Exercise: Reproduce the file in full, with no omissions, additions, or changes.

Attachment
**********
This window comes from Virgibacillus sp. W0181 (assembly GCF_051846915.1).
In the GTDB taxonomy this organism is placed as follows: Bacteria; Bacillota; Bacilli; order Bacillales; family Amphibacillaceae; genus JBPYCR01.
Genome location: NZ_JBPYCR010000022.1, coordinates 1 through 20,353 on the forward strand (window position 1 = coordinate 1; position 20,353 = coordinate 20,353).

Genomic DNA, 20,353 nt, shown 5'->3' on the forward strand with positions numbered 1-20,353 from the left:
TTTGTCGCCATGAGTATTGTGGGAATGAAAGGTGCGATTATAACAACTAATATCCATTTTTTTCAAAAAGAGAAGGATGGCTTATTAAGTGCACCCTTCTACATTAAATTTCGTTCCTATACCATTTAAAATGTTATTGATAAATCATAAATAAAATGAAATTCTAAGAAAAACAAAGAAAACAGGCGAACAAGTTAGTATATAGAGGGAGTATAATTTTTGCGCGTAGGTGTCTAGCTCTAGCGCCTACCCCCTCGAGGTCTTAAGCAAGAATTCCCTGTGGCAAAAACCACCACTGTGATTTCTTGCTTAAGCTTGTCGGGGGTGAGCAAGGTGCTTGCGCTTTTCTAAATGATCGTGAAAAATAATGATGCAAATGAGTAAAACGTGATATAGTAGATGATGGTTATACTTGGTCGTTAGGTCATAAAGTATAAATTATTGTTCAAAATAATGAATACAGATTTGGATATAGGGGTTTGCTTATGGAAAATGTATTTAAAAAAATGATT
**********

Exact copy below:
This window comes from Virgibacillus sp. W0181 (assembly GCF_051846915.1).
In the GTDB taxonomy this organism is placed as follows: Bacteria; Bacillota; Bacilli; order Bacillales; family Amphibacillaceae; genus JBPYCR01.
Genome location: NZ_JBPYCR010000022.1, coordinates 1 through 20,353 on the forward strand (window position 1 = coordinate 1; position 20,353 = coordinate 20,353).

Genomic DNA, 20,353 nt, shown 5'->3' on the forward strand with positions numbered 1-20,353 from the left:
TTTGTCGCCATGAGTATTGTGGGAATGAAAGGTGCGATTATAACAACTAATATCCATTTTTTTCAAAAAGAGAAGGATGGCTTATTAAGTGCACCCTTCTACATTAAATTTCGTTCCTATACCATTTAAAATGTTATTGATAAATCATAAATAAAATGAAATTCTAAGAAAAACAAAGAAAACAGGCGAACAAGTTAGTATATAGAGGGAGTATAATTTTTGCGCGTAGGTGTCTAGCTCTAGCGCCTACCCCCTCGAGGTCTTAAGCAAGAATTCCCTGTGGCAAAAACCACCACTGTGATTTCTTGCTTAAGCTTGTCGGGGGTGAGCAAGGTGCTTGCGCTTTTCTAAATGATCGTGAAAAATAATGATGCAAATGAGTAAAACGTGATATAGTAGATGATGGTTATACTTGGTCGTTAGGTCATAAAGTATAAATTATTGTTCAAAATAATGAATACAGATTTGGATATAGGGGTTTGCTTATGGAAAATGTATTTAAAAAAATGATT